For Patients with Ovarian Cancer at End of Life, Paradoxical Increase in Use of Intensive Medical Services and Hospice

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According to a new study published in the Journal of Clinical Oncology, researchers at Dana-Farber Cancer Institute in Boston, Massachusetts, have found that despite an increase in the use of hospice, the use of intensive and costly hospital services for patients with ovarian cancer also increased.

For the study, researchers followed nearly 7,000 older women with ovarian cancer. They found that between 1997 and 2007, patients were more likely to enter a hospice program and less likely to die while in a hospital, while also using intensive medical services more frequently. Intensive medical services include treatment in intensive care units, hospitalizations, repeated emergency department visits, and health care facility transitions. The findings suggest that many patients received aggressive cancer therapy while in the hospital, but when treatment failed, entered hospice care as an "add-on."

In addition, the number of patients referred to hospice care from a hospital inpatient clinic increased, and 70% of patients were transferred between health care facilities at least once during the last month before death. Of those, 20% experienced a major transition during the final 3 days of life. The researchers recommend that patients make plans with their families and physicians to have improved control of the kind of end-of-life care.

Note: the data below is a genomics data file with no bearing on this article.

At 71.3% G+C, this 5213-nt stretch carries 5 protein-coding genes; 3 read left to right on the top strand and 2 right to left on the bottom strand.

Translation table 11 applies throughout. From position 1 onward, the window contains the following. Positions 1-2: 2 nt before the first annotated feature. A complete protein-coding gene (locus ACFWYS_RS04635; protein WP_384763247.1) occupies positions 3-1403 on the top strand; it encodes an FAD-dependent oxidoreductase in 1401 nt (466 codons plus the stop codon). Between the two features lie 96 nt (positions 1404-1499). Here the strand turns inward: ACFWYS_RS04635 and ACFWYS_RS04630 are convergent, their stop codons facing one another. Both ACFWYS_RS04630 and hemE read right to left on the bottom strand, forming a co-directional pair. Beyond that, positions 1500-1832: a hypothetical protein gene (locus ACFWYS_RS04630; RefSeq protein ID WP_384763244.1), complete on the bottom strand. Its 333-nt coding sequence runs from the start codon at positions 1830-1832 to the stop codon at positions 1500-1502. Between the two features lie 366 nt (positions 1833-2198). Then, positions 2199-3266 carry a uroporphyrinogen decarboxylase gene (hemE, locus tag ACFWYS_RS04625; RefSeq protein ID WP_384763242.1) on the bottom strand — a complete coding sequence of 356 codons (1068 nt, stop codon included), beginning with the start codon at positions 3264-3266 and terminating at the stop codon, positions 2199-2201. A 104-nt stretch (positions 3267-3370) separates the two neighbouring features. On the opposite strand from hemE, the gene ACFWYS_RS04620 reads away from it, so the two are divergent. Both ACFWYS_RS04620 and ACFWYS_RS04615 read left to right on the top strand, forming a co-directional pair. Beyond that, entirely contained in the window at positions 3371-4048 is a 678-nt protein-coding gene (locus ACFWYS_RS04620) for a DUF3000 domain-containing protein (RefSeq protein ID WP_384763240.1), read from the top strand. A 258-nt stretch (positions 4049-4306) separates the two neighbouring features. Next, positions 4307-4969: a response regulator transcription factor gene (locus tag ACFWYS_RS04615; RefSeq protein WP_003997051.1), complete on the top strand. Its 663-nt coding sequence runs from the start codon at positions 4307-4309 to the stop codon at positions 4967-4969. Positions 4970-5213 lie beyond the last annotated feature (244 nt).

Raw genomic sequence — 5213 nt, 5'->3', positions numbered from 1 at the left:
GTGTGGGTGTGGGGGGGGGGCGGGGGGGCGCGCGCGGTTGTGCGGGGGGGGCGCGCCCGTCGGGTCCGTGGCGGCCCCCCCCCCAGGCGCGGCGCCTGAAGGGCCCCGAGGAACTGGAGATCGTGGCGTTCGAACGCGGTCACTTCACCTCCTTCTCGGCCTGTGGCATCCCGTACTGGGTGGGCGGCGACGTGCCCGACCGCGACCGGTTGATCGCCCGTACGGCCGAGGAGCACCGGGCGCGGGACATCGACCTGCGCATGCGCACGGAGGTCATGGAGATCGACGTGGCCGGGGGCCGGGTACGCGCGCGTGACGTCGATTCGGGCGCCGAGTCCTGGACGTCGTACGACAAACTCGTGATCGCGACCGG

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Despite an increase in hospice, the use of costly services for ovarian cancer also increased.

There have been widespread efforts to improve the quality of life of terminally ill patients. As more patients choose to spend their final days and weeks in hospice care rather than a hospital, the hope is the use of intensive and costly hospital services would decline. A new study by Dana-Farber Cancer Institute researchers shows for one group of terminally ill cancer patients, that is not what is happening. The study, which tracked nearly 7,000 older patients with ovarian cancer, found that between 1997 and 2007, patients were more likely to enter a hospice and less likely to die in a hospital.

However their use of hospital-based services actually increased. These seemingly paradoxical findings, published in the October issue of the Journal of Clinical Oncology, suggest that many patients received aggressive treatments while in the hospital, and resorted to hospice care as an “add-on” when those treatments fail, the authors write.

READ FULL ARTICLE From Dana-farber

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